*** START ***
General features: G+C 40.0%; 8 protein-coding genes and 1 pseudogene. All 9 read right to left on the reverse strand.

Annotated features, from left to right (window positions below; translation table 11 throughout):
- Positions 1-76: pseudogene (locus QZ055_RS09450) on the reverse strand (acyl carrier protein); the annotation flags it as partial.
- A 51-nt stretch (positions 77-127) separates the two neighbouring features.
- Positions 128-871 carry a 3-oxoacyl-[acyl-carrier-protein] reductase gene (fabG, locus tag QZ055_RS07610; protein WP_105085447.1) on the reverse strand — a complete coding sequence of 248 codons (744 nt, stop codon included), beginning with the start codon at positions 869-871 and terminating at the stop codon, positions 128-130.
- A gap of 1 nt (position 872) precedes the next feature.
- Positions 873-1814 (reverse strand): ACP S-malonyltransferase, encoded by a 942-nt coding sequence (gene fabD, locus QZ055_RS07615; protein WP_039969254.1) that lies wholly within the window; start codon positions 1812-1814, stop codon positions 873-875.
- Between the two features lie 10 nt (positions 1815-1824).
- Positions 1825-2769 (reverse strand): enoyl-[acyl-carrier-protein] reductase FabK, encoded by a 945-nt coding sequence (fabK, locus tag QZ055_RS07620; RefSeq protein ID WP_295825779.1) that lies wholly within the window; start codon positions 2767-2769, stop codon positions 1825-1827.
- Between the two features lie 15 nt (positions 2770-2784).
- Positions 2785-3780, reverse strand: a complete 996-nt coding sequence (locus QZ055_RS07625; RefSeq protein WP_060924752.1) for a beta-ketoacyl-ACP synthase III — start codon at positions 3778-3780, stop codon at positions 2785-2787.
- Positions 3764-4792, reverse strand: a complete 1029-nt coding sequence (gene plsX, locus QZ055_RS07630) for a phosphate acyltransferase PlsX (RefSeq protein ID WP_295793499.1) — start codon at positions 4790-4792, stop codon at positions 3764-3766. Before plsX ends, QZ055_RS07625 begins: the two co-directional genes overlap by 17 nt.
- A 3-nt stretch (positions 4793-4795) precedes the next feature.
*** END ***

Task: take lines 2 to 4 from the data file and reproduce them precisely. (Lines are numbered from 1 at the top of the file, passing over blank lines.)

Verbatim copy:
Annotated features, from left to right (window positions below; translation table 11 throughout):
- Positions 1-76: pseudogene (locus QZ055_RS09450) on the reverse strand (acyl carrier protein); the annotation flags it as partial.
- A 51-nt stretch (positions 77-127) separates the two neighbouring features.